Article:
Tamora Foster v. The State of Texas Appeal from 252nd District Court of Jefferson County (memorandum opinion)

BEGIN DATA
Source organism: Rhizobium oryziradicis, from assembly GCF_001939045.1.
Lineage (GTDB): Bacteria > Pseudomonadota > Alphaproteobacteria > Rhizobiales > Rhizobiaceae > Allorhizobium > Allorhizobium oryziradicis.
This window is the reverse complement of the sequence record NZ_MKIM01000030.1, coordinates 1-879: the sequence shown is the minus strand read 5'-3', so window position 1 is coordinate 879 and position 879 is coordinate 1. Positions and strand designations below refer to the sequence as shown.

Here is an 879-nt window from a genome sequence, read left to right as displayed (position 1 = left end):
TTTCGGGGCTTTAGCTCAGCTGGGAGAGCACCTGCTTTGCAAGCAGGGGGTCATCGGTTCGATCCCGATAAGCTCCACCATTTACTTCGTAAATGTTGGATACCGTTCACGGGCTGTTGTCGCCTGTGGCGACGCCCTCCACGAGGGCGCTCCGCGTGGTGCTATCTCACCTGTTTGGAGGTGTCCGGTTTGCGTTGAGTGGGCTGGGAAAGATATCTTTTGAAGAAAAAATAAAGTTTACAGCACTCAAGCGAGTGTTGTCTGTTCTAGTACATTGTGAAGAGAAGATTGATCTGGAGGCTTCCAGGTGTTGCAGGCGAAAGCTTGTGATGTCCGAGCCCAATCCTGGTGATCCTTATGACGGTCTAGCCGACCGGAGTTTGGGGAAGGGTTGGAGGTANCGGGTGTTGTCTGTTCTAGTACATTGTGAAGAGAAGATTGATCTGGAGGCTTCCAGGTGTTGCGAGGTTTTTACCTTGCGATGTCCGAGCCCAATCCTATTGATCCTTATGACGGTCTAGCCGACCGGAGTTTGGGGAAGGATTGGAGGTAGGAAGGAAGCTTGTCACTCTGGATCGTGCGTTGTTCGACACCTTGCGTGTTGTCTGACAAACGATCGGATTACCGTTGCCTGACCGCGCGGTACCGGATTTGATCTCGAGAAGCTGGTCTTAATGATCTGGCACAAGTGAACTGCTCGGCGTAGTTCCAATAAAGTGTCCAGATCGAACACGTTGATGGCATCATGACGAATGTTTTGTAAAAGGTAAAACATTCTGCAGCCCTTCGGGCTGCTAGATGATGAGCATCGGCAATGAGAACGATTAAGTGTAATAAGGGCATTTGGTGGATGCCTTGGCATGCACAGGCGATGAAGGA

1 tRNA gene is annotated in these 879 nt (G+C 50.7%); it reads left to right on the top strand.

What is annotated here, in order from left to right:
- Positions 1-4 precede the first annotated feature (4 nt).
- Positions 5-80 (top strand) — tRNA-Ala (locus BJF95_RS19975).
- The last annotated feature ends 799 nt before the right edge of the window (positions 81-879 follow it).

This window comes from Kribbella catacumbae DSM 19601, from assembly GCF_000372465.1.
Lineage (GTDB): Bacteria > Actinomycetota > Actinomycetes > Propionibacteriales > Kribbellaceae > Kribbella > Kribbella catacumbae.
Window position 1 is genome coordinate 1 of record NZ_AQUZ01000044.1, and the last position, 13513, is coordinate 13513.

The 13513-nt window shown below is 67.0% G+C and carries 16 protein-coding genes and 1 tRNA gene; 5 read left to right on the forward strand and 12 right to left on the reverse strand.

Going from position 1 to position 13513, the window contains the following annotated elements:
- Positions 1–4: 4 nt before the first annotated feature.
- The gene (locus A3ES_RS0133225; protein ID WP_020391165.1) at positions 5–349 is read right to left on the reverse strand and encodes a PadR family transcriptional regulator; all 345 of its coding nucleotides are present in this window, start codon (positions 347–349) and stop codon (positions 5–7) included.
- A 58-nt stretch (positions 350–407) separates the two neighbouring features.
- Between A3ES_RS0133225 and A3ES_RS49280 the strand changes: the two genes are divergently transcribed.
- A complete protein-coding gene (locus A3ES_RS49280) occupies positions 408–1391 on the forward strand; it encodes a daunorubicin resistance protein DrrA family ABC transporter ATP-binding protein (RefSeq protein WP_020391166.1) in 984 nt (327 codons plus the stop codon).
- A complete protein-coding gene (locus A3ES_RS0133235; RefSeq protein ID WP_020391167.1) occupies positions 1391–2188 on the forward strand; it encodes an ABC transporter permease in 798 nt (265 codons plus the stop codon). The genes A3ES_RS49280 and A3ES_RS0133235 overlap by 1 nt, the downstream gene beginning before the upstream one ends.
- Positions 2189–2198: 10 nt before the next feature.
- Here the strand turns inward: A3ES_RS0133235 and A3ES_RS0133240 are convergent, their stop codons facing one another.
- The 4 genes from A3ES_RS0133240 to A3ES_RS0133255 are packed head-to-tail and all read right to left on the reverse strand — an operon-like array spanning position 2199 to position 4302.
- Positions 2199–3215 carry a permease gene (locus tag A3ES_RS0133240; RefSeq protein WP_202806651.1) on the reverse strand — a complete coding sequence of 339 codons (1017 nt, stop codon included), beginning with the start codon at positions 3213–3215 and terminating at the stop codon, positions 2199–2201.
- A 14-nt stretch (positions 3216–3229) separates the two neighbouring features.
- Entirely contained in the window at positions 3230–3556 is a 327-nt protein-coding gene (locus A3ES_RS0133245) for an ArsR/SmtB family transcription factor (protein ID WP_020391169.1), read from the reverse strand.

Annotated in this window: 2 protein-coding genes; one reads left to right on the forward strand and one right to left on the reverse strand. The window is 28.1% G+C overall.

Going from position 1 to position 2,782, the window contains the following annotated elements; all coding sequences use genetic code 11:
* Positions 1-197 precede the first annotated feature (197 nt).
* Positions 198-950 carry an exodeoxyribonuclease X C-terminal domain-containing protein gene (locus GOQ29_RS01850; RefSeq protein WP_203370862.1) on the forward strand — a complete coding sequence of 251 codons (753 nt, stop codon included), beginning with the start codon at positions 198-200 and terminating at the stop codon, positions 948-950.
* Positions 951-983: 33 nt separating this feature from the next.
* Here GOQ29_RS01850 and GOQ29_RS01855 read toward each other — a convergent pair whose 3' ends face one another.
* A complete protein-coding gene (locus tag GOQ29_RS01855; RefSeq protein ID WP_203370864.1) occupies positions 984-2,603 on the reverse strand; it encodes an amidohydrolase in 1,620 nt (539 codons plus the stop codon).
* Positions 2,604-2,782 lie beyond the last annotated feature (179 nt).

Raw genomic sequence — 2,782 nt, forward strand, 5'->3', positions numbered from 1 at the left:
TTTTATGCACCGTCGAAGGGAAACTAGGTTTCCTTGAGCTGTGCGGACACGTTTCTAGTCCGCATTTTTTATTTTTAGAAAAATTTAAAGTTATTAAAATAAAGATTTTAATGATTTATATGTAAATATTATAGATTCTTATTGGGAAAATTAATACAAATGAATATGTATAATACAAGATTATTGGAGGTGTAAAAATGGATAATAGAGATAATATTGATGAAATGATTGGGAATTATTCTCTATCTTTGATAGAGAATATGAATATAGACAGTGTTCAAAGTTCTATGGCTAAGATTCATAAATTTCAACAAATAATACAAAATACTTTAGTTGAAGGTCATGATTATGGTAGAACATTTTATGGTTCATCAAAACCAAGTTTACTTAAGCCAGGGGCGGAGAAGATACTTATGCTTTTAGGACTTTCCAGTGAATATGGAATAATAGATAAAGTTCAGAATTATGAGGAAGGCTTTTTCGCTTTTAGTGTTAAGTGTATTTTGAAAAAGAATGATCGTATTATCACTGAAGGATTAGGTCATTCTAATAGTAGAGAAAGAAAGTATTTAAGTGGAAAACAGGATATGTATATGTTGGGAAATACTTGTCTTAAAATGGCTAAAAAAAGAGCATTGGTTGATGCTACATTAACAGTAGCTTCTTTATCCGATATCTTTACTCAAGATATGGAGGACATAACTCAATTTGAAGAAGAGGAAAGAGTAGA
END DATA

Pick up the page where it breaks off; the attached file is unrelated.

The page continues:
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NUMBER 13-18-00189-CR COURT OF APPEALS THIRTEENTH DISTRICT OF TEXAS CORPUS CHRISTI - EDINBURG TAMORA FOSTER, Appellant, v. THE STATE OF TEXAS, Appellee. On appeal from the 252nd District Court of Jefferson County, Texas. MEMORANDUM OPINION Before Justices Benavides, Hinojosa, and Tijerina1 Memorandum Opinion by Justice Tijerina A jury convicted Tamora Foster of continuous sexual abuse of a child. See TEX. PENAL CODE ANN. § 21.02. By four issues, which we address as three, Foster argues that This case is before this Court on transfer from the Ninth Court of Appeals in Beaumont pursuant to a docket-equalization order issued by the Supreme Court of Texas. See TEX. GOV’T CODE ANN. § 73.001. 1 the trial court erred by (1) allowing a detective to testify that the child’s demeanor was consistent with that of a child who had been sexually abused because the probative value of such testimony was outweighed by its prejudicial nature; (2) allowing speculative testimony; and (3) refusing Foster’s requested jury charge on voluntariness. We affirm. I. BACKGROUND At trial, Foster’s son C.R. 2 testified that when he was eleven years old, he walked into his mother’s room while she was having sex with her boyfriend, James. C.R. tried to leave, but Foster encouraged him to join in on the “fun” they were having. According to C.R., Foster kept “being all showy and showing [him] her parts.” C.R. repeatedly refused, but when Foster insisted, he felt he had no choice but to approach her. C.R. testified that he was in shock and remained silent for the remainder of the encounter while she helped him undress. As Foster got “on top of his private part,” she asked him to talk dirty to her. He testified that he “was just so confused and conflicted and just so many things all at once.” C.R. stated that when his private part was inside his mother’s vagina, “It felt so wrong. It just felt wrong all over it, all over it, just everywhere.” He further stated that Foster regularly did drugs in front of him, and she was “drugged up” when this encounter happened. According to C.R., Foster let out a “big moan” when she climaxed. C.R. told the jury that his mother’s “big moan” has been haunting him with terrifying flashbacks: “like a punched-in-the-gut feeling. It’s like the gut feeling is so bad it actually feels like someone has literally punched you in your gut. And every so often, it will repeat and it will just get worse and worse every time.” C.R. also testified that James was masturbating while watching. Afterwards, Foster approached him and asked him not to 2 To protect the identity of children, we refer to them by aliases. See TEX. R. APP. P. 9.8(b). 2 tell anyone about their encounter or she would go to jail. The second time this happened about a year later, C.R. recalled that he wanted a pizza, and he went into Foster’s bedroom to ask for it. When C.R. realized Foster was having intercourse with James, again, he attempted to leave. According to C.R., Foster was “doped up,” got out of bed, and got in front of him to prevent him from leaving the room. He testified that Foster performed oral sex on him before getting on top of him “like last time.” Detective Elizabeth Foshee with the Jefferson County Sheriff’s Office observed C.R.’s interview with a child advocacy center via closed-circuit TV. She testified that throughout the interview, C.R. was crying, angry, upset, and “very, very emotional.” Detective Foshee interviewed Foster and James. According to Detective Foshee, both Foster and James admitted that Foster had sex with her son. Foster blamed other people for her actions including C.R.’s father and Foster’s grandmother. Ronda Devenzio, a counselor at C.R.’s school, testified that C.R. was crying uncontrollably when he made his outcry. She told the jury that C.R. is emotionally disturbed, gets easily frustrated, cries often, and shuts down. Kim Hanks, a counselor at a child advocacy center testified that she interviewed C.R., and his behavior and demeanor were consistent with a child who had been sexually assaulted. According to Hanks, C.R. was very emotional and angry during the interview. C.R. told Hanks that Foster kept calling him in and telling him it was okay when he repeatedly refused to participate in the act. Taylor Stevens, a Child Protective Services (CPS) adoptive home developer, went to C.R.’s home to interview him. According to Stevens, C.R. was very frustrated that 3 sexual incidents involving his mother were occurring and nothing was being done about it. C.R. told Stevens that as soon as C.R.’s father dropped him off at Foster’s home, Foster immediately pulled out her drugs. Foster was adamant about C.R. joining her and James. C.R. was embarrassed about the incident, and he told Stevens he did not want to return to foster care. 3 Brenda Garison, a sexual assault nurse examiner, testified that she remembers C.R. distinctly because he was very angry and teary-eyed, and he would repeatedly hit his hands on his knees. Garison believed C.R. was angry at the system and made excuses for the system, such as blaming himself for giving in to Foster’s sexual demands. Kelli Spell, another school counselor, testified that C.R. is anxious, has a low frustration level, and is very intelligent. Spell stated that C.R. was terrified about going back into the foster system and broke down in hysteria in her office because of his past experiences in the foster system. Charita Dangerfield, a CPS adoption caseworker, testified that C.R. was afraid to tell anyone about the sexual abuse because he did not want to get his mother in trouble, yet he was angry that Foster told him it was okay to have intercourse with her. In his interview, C.R. elaborated about what he witnessed between Foster and James and the details that transpired between Foster and C.R. Nancy Blitch, a CPS family coordinator, testified that during her interview, C.R. was crying and started tearing a tissue into various pieces in anger when he was describing the sexual abuse. According to her, he was very detailed and told her multiple C.R. was previously in the foster system because of Foster’s neglectful supervision and drug use. Moreover, C.R. was allegedly raped while in the foster system according to several witnesses that testified at trial. 3 4 times how embarrassed he was because he felt like he maybe willingly had sex with his mother. He was also afraid of getting into trouble and going to “juvi.” Julie Prudhome, a clinical director at a child advocacy center, diagnosed C.R. with post-traumatic stress disorder. According to her, C.R. had intrusive thoughts, difficulty sleeping, changes in mood and cognition, suffered from hyperarousal, and exhibited avoidant behavior, among other things. She stated that she had approximately fifty sessions with C.R., and he confided in her that he felt ashamed and betrayed by Foster. Foster testified as to her psychiatric treatment and the various diagnoses she has received over time. Foster stated she did not remember having intercourse with C.R., but she remembered being naked in her room while James was performing oral sex on her when C.R. walked in the room, and James later masturbated. According to Foster, she believed that she was having sex with her son in a dream: “I had a dream that [C.R.] had sex with me, but I don’t know . . . that [C.R.] was on top of me. I dreamed that before, I believe.” She further clarified that she was not in her right state of mind on the day she had sex with her son because she was high. Foster apologized for the sexual assault and further stated that C.R. was telling the truth. Foster testified that she felt like terminating her parental rights was the best thing for C.R. A jury found her guilty of continuous sexual abuse of a child and sentenced her to fifty years’ imprisonment. This appeal followed. II. ADMISSION OF EVIDENCE By her first issue, Foster argues that the trial court erred by allowing Detective Foshee to comment on whether C.R.’s behavior and demeanor were consistent with that of a child who had been sexually abused. Foster complains that the testimony was 5 speculative because Detective Foshee was not an expert and the prejudice outweighed its probative value. By her second issue, Foster asserts that the trial court erred by allowing Detective Foshee to speculate as to whether Foster was a “willing participant” regarding the allegations against her. A. Standard of Review We review the trial court’s ruling on the admission of evidence for an abuse of discretion. See Beham v. State, 559 S.W.3d 474, 478 (Tex. Crim. App. 2018); Weatherred v. State, 15 S.W.3d 540, 542 (Tex. Crim. App. 2000); Amberson v. State, 552 S.W.3d 321, 327 (Tex. App.—Corpus Christi–Edinburg 2018, no pet.). A trial court abuses its discretion if it acts arbitrarily or unreasonably, without reference to any guiding rules or principles. Montgomery v. State, 810 S.W.2d 372, 380 (Tex. Crim. App. 1990) (en banc). When considering a trial court’s decision to admit or exclude evidence, we will not reverse the trial court’s ruling unless it falls outside the “zone of reasonable disagreement.” Id. at 391; see Manning v. State, 114 S.W.3d 922, 926 (Tex. Crim. App. 2003). If the trial court’s decision to admit or exclude evidence aligns with any theory of law applicable to the case, its decision will not be disturbed. See Ellison v. State, 201 S.W.3d 714, 723 (Tex. Crim. App. 2006); Osbourn v. State, 92 S.W.3d 531, 538 (Tex. Crim. App. 2002). B. Harm Analysis For purposes of our analysis, we will assume—without deciding—that Detective Foshee’s testimony was improper. This error is non-constitutional and requires reversal only if it affects Foster’s substantial rights. See Barshaw v. State, 342 S.W.3d 91, 93 (Tex. Crim. App. 2011) (providing that the erroneous admission of evidence is non- 6 constitutional error); see TEX. R. APP. P. 44.2(b) (providing that non-constitutional error “that does not affect substantial rights must be disregarded”). We will not overturn a criminal conviction for non-constitutional error if, after examining the record as a whole, we have fair assurance that the error did not influence the jury or had but a slight effect. Barshaw, 342 S.W.3d at 93; Motilla v. State, 78 S.W.3d 352, 355 (Tex. Crim. App. 2002). “In considering the potential to harm, the focus is not on whether the outcome of the trial was proper despite the error, but whether the error had a substantial or injurious effect or influence on the jury’s verdict.” Barshaw, 342 S.W.3d at 93. We reverse for non-constitutional error if we have grave doubt that the result of the trial was free from the substantial effect of the error. Id. “Grave doubt” means that “in the judge’s mind, the matter is so evenly balanced that he feels himself in virtual equipoise as to the harmlessness of the error.” Id. In assessing the likelihood that the jury was improperly influenced, we consider everything in the record, including any testimony or physical evidence admitted for the jury’s consideration, the nature of the evidence supporting the verdict, and the character of the alleged error and how it might be considered in connection with other evidence in the case. Id. We may also consider the jury instruction given by the trial judge, the state’s theory, defensive theories, closing arguments, voir dire, and whether the State emphasized the error. Id. The weight of evidence of the defendant’s guilt is also relevant in conducting a harm analysis under Rule 44.2(b). See Neal v. State, 256 S.W.3d 264, 285 (Tex. Crim. App. 2008). Here, the jury heard testimony from C.R. describing the sexual abuse. Specifically, the jury heard C.R. testify that on two occasions, when he was eleven and twelve, Foster had sexual intercourse with him, and on the second occasion, she performed oral sex on 7 him. He provided details about the abuse, including specifics about what Foster did and when, what she said, where they were, and how it made him feel. He also told the jury about Foster specifically asking him not to tell anyone or she would go to jail. Moreover, he provided many details about Foster’s drug use, which Foster admitted. In addition to C.R.’s testimony, the jury heard other evidence supporting a finding of Foster’s guilt, such as Detective Foshee’s testimony that Foster and James admitted to Foster having sex with her son. The jury also heard the outcry testimony from two of C.R.’s school counselors; the sexual assault nurse examiner’s testimony concerning the sexual assault examination she performed and the details that C.R. provided, which were consistent with his testimony to the jury; the forensic interviewer’s testimony about C.R.’s demeanor when he described the abuse to her; a child advocacy counselor’s testimony that C.R.’s behavior and demeanor was consistent with a child who had been sexually abused; CPS representatives detailing what C.R. told them about the allegations against Foster; and C.R’s personal counselor’s testimony. Further, Foster acknowledged that “sexual intercourse happened,” but she did not believe she was in her right state of mind at the time. Foster also testified about her drug use and her psychiatric conditions. Additionally, Foster testified that C.R. was telling the truth about what took place. Considering the evidence as whole, we conclude that the evidence supporting the jury’s verdict was strong, and the two complained-of-comments did not strengthen or detract from the evidence at trial. Moreover, Detective Foshee’s testimony did not inherently connote C.R.’s veracity, and, given the state of the record, were fairly innocuous. We also note the State’s limited focus on Detective Foshee’s testimony. 8 Removing Detective Foshee’s comments from consideration, there remains significant evidence supporting the jury’s finding of guilt. See Motilla, 78 S.W.3d at 355. Given the detailed nature of C.R.’s testimony and other evidence in the record, we have fair assurance that hearing Detective Foshee’s brief comments did not improperly influence the jury. Thus, because the error, if any, did not have a substantial and injurious effect or influence in determining the jury’s verdict, it did not affect Foster’s substantial rights. Accordingly, the trial court’s error, if any, was harmless. We overrule Foster’s first two points of error. III. JURY CHARGE In her last issue, Foster argues that the trial court erred by denying her requested jury charge on voluntariness. A. Applicable Law A defendant is entitled, upon a timely request, to an instruction on any defensive issue raised by the evidence, provided that the defendant timely requests an instruction on that specific theory and the evidence raises that issue. Rogers v. State, 105 S.W.3d 630, 638 (Tex. Crim. App. 2003). “Voluntariness,” within the meaning of § 6.01(a) of the penal code, refers only to one’s own physical body movements. See TEX. PENAL CODE ANN. § 6.01; Rogers, 105 S.W.3d 638. “If those physical movements are the nonvolitional result of someone else’s act, are set in motion by some independent non-human force, are caused by a physical reflex or convulsion, or are the product of unconsciousness, hypnosis or other nonvolitional impetus, that movement is not voluntary.” Rogers, 105 S.W.3d at 638. B. Analysis 9 A defendant’s testimony alone may be sufficient to raise a defensive theory, see id., but Foster’s testimony did not unambiguously develop the theory that her acts were “the nonvolitional result of someone else’s act, [were] set in motion by some independent non-human force, [were] caused by a physical reflex or convulsion, or [were] the product or unconsciousness, hypnosis or other nonvolitional impetus,” nor does she argue such on appeal. See id. There was no evidence that Foster acted involuntarily, i.e., under an external force. Id. In fact, Foster does not dispute that she engaged in intercourse with her eleven-year-old son. Instead, she claims the jury should have been charged with voluntariness “due to her mental state, mental health conditions, substance abuse, and mental capacity.” However, “the issue of the voluntariness of one’s conduct, or bodily movements, is separate from the issue of one’s mental state.” Rashann Maurice Brown v. State, 89 S.W.3d 630, 633 (Tex. Crim. App. 2002). “All that is necessary to satisfy Section 6.01(a) of the Texas Penal Code is that the commission of the offense included a voluntary act.” Farmer v. State, 411 S.W.3d 901, 907 (Tex. Crim. App. 2013). Moreover, because voluntary intoxication is not a defense to the commission of a crime, evidence of Foster’s substance abuse does not negate the mens rea elements of intent or knowledge, and here Foster admitted she was intoxicated when she had intercourse with her son. See TEX. PENAL CODE ANN. § 8.04(a). Therefore, we conclude that Foster was not entitled to a voluntariness instruction, and the trial court properly denied her request, even when the evidence is viewed in her favor. See Farmer, 411 S.W.3d at 908. We overrule her third issue. IV. CONCLUSION We affirm the trial court’s judgment. 10 JAIME TIJERINA, Justice Do not publish. TEX. R. APP. P. 47.2(b). Delivered and filed the 30th day of January, 2020. 11